It should be noted that the manner in which the content classification engine 218 acquires a packet or any data sample forming part of the packet may vary from embodiment to embodiment. For example, in an embodiment where the apparatus 210 is deployed in a router or switch, the apparatus 210 may receive all packets in a packet stream and inspect or process them to identify the presence of any reference strings and, thereafter, pass them to its output (e.g. a forwarding engine on a switch or a router). Accordingly, in an example embodiment, the packets may flow through the apparatus 210. However, in another example embodiment, the apparatus 210 may function in a “tap” mode which taps packets from a packet stream.

In an example embodiment, the content classification engine 218 may predicate or add to packet header data corresponding to an action identified in the reference strings database 220. Thus, the apparatus 210 may then identify a particular action associated with a reference string and include action data corresponding to the reference string with the packet which is then communicated to a further processing device (see arrow 216).

Referring to FIG. 6, reference 230 generally indicates a content classification engine in accordance with an example embodiment. The content classification engine 230 shown by way of example to include three processing stages. A first processing stage 232 may perform probabilistic offset checking and, if the data sample passes the checking in the first processing stage 232, the functionality of a second processing stage 234 may be performed. Thereafter, if the data sample passes the second processing stage 234, the data sample may then be processed in a third processing stage 36.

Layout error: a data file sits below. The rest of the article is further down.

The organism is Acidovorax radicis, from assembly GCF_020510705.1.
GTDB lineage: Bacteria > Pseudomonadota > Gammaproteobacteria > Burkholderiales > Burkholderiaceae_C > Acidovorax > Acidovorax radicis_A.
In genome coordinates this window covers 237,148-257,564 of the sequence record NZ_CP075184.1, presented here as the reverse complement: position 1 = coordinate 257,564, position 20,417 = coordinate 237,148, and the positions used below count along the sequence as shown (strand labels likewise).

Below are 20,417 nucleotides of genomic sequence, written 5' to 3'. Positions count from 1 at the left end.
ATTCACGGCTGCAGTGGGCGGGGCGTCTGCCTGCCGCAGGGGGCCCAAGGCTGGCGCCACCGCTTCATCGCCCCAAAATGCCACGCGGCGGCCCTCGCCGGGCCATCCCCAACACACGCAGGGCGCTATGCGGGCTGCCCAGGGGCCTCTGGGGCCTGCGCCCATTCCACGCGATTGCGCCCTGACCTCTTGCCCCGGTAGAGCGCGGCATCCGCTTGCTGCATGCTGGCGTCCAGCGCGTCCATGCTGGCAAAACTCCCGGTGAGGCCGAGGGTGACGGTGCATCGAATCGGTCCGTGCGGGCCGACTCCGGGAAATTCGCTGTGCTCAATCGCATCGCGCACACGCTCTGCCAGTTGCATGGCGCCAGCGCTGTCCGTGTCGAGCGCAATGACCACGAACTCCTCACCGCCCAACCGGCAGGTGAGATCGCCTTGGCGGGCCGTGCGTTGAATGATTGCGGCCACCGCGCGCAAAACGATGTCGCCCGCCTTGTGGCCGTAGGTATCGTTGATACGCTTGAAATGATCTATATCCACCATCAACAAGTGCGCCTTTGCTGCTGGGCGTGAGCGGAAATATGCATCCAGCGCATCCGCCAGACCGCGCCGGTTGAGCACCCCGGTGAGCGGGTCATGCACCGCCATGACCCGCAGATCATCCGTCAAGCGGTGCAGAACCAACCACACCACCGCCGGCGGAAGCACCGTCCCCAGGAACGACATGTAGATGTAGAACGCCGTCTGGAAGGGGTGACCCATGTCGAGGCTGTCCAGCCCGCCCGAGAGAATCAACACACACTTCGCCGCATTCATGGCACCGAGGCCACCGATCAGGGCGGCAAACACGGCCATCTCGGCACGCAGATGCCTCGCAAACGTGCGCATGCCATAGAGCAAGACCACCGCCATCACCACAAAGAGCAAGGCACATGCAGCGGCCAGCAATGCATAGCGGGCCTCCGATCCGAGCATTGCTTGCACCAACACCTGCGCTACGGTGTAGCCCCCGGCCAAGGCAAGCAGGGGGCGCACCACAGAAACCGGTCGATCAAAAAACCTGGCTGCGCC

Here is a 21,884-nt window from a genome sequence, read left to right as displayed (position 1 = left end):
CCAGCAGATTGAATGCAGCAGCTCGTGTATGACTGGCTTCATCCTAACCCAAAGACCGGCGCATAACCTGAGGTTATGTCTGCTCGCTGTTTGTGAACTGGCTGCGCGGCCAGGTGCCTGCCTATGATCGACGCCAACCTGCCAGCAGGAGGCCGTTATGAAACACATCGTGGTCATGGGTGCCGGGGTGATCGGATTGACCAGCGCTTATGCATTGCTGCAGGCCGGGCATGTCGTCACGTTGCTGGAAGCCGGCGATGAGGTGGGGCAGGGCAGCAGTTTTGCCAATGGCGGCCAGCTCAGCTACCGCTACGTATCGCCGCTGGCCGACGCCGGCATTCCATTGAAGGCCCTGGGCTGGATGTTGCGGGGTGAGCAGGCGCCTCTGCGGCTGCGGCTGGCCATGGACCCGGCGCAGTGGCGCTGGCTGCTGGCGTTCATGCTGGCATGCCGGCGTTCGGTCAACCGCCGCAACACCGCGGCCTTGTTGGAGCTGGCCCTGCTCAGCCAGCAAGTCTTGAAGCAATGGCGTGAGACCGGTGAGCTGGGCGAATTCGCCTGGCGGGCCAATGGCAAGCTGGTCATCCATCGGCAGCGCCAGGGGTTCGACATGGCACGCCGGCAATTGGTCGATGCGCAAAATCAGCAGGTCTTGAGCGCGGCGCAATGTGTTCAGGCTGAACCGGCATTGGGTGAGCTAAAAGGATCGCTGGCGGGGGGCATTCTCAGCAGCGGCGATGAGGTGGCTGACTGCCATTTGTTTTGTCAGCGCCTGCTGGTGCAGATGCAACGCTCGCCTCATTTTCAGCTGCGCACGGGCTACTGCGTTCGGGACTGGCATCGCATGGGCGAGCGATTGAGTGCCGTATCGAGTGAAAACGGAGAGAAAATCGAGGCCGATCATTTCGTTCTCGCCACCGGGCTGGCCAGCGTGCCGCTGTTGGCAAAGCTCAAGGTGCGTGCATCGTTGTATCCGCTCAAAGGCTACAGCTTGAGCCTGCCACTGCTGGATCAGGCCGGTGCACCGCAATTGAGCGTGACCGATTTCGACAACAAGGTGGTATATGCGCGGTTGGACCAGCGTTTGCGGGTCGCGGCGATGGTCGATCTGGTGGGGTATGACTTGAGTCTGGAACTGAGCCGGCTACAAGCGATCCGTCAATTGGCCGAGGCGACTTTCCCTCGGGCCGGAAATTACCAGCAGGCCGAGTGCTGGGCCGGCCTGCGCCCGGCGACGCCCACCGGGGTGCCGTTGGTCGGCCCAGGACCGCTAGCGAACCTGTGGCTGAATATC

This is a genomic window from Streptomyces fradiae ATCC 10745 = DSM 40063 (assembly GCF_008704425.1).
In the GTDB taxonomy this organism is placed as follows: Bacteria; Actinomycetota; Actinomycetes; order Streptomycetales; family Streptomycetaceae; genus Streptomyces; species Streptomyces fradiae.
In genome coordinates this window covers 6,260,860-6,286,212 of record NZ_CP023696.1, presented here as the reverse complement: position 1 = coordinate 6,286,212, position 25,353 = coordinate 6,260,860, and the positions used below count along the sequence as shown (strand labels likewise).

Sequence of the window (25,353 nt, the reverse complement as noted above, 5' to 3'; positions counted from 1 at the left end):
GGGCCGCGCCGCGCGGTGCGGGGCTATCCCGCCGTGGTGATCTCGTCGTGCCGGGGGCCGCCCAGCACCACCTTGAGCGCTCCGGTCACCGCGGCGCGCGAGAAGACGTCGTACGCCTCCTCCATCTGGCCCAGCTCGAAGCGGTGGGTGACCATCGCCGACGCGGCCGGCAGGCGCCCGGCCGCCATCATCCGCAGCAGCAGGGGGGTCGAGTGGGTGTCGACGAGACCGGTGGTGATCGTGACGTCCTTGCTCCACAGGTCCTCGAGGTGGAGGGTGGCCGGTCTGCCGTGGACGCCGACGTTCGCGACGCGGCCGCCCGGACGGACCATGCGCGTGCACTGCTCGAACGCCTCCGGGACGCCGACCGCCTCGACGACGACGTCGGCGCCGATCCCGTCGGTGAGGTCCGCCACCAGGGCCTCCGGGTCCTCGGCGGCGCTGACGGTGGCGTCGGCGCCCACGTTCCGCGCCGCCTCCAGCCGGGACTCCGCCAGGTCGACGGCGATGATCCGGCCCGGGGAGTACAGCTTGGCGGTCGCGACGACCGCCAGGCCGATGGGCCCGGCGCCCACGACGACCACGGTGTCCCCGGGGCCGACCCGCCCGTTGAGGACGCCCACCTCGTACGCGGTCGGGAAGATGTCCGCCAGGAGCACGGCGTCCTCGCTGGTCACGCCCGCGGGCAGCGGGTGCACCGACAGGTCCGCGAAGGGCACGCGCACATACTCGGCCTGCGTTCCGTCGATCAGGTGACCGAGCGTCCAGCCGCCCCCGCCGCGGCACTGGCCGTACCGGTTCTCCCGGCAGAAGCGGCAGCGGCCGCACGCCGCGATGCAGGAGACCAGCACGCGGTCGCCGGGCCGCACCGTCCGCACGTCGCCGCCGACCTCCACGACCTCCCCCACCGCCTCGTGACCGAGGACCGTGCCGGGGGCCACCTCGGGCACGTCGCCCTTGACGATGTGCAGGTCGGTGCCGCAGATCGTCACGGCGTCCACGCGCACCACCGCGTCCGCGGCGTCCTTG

In the first processing stage 232, a data sample in a window, which sequentially moves along an input packet 240, is fed into a hash function/component 242 which generates a hash from the data sample and queries a multi-stage filter 244 which has been pre-populated or configured with data corresponding to the reference strings stored in the reference strings database 220. In an embodiment, the hash function/component 242 performs the methods hereinbefore described using Rabin Hash functionality. The configuration of the multi-stage filter 244 is described in more detail with reference to FIG. 7.

FIG. 7 shows examples of reference strings (ST0-STn) 246.0-246.n used to identify content in a packet. Each of the strings 246.0-246.n may have one or more associated actions and, when a particular string is identified in an incoming or input packet 240, the specific action may be performed or included within the packet for communication along a communication channel. When configuring the multi-stage filter 244, an anchor string 248.0-248.n is selected or identified in each reference string 246.0-246.n. Each anchor string 248.0-248.n is typically a number of bytes (e.g., 8 bytes) in the particular string and the first processing stage 232 checks for the presence of these anchor strings in the incoming or input packets 240. It is important to note that each anchor string 248.0-248.n may selected at any point in a reference string 246.0-246.n. and is thus not limited to selection as the first or last bytes in a reference string 246.0-246.n. It will be appreciated, as each anchor string 248.0-248.n is only a subset of the corresponding total reference string 246.0-246.n that is being searched for. Further, the first processing stage 232 may merely indicate a likelihood of the particular reference string being present in the packet 240 as only a portion of the reference string is being investigated.